This is a rhetorical question that talks about an irrelevant statement or an unimportant suggestion. This statement is similar to the price of tea in China.
Price of tea in China is a famous rhetorical question, used in USA. However, the same is not stated in UK.
In UK, “- What’s that got to do with the price of fish origin?” is popular. It denotes a statement that is very irrelevant in nature.
What’s the price of eggs in China?
Current price of eggs in China is not expensive. The average price of twelve eggs $1.97 in China.
However, if you add “what does that have to do with the price of eggs in China?”, it denotes a situation that is completely irrelevant and out of context.
When someone communicates, they should talk in a coherent and assertive manner. If anybody asserts a statement that is not connected well with previous statement, it is judged as an incoherent statement.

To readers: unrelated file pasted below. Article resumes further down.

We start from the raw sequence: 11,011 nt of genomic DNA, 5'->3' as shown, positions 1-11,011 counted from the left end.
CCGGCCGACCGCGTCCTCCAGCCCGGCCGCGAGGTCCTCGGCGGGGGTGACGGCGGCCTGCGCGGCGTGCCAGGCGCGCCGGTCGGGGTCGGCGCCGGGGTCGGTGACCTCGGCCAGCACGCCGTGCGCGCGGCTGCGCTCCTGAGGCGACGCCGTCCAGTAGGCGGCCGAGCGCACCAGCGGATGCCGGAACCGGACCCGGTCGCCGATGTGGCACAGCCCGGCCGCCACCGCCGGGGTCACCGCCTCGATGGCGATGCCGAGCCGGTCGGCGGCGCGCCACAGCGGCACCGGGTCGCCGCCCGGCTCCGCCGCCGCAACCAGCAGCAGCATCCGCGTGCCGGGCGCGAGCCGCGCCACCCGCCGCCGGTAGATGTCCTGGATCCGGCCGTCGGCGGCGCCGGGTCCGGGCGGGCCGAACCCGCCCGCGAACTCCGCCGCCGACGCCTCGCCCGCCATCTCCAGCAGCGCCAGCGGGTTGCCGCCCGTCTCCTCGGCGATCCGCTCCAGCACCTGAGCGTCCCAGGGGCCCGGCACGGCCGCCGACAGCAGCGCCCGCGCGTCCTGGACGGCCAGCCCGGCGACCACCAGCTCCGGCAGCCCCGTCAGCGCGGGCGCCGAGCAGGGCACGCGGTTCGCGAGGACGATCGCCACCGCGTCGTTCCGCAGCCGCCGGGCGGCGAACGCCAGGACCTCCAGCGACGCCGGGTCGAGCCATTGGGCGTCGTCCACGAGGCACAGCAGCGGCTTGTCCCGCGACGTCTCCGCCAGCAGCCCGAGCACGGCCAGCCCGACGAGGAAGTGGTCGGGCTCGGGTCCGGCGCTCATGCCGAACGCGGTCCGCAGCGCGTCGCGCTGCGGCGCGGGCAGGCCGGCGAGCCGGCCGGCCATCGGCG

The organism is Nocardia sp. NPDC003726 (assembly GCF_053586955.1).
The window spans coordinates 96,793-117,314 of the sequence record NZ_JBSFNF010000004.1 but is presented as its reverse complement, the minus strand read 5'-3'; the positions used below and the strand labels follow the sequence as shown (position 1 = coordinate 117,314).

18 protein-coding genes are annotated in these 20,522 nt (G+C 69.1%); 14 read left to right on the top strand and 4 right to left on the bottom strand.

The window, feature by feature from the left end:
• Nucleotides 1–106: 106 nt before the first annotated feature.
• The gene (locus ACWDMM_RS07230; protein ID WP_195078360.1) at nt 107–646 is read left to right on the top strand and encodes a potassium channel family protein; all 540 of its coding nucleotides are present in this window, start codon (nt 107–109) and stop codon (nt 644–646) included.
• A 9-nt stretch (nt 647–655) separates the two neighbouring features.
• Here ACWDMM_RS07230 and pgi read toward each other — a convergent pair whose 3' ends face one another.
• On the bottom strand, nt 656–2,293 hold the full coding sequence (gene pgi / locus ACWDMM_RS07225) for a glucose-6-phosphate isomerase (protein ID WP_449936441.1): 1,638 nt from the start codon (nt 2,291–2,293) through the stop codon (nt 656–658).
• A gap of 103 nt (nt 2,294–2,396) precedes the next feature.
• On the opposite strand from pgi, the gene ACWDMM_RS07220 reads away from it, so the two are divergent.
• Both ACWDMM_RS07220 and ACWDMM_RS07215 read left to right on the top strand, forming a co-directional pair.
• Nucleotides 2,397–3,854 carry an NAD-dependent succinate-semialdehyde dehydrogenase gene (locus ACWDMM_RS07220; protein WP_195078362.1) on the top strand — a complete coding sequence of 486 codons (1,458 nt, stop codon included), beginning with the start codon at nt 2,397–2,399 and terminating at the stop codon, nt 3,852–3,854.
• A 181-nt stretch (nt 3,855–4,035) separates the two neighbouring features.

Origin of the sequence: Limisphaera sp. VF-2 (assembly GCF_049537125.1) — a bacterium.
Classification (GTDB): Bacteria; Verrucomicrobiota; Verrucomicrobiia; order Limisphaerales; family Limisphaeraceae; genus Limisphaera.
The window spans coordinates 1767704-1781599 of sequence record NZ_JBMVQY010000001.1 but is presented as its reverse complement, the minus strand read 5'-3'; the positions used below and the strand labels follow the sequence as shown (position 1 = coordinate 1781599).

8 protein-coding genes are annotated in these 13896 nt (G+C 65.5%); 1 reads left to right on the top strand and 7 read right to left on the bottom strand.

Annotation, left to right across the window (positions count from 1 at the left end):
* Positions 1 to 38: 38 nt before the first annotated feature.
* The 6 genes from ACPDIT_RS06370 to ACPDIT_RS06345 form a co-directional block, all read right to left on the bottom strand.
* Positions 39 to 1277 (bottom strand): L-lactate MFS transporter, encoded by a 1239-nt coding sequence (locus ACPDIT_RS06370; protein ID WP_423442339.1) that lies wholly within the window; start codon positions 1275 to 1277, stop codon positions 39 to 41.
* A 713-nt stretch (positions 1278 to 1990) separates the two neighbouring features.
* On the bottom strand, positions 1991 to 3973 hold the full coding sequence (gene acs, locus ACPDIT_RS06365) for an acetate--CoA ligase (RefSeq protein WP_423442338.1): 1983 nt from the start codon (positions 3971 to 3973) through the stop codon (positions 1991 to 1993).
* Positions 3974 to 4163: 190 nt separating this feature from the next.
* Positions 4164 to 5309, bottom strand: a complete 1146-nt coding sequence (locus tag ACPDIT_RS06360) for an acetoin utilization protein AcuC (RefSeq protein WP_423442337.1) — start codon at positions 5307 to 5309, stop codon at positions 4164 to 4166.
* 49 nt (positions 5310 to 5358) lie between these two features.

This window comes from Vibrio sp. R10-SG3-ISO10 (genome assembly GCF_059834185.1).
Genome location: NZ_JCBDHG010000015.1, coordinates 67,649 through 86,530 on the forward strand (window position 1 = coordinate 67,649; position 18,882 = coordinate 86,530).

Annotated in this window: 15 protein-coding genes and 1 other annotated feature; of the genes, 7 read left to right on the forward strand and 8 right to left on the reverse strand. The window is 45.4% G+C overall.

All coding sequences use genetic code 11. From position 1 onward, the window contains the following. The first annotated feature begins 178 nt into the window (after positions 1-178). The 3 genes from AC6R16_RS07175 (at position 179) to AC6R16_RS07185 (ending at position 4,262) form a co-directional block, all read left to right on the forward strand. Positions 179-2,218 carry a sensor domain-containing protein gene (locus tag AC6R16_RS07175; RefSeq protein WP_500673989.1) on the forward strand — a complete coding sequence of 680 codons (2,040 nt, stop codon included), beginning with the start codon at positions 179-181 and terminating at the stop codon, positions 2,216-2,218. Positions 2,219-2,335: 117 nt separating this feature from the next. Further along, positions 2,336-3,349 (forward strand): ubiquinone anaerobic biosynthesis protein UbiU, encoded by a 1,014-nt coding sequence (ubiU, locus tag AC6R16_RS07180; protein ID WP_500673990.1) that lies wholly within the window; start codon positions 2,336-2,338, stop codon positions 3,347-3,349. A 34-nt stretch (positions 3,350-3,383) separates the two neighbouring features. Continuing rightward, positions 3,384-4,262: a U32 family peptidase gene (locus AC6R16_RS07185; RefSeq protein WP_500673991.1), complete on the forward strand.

So, if you connect the price of eggs in China to the patrol price in Tennessee, it definitely would be considered as an irrelevant statement.
Is Tea expensive in China?
Tea is consumed in China regularly and occasionally. Tea, made in China, offers a lot of health benefits.
Chinese consume tea in a pattern that increases health benefits of the tea.
Chinese consume tea as a herbal medicine – as an effective antidote for the poison or prevention of diseases.
Regular tea is not expensive in China. There are many brands of tea that offer great quality tea at affordable rates.
China is also home to one of the most expensive teas in the world. Bushes of da Hong Pao, China’s ancient producer of tea, is one of world’s most expensive teas.
In the year 2002, a wealthiest customer bought the 20g of China’s Da Hong Pao tea for 180,000 yuan ($28000).
These are idiomatic expressions denoting the similar meaning. The difference is that each idiom is used popularly in different regions.
In UK, you can use “- What’s that got to do with the price of fish origin?”. But in USA, make sure to use “price of tea in China”.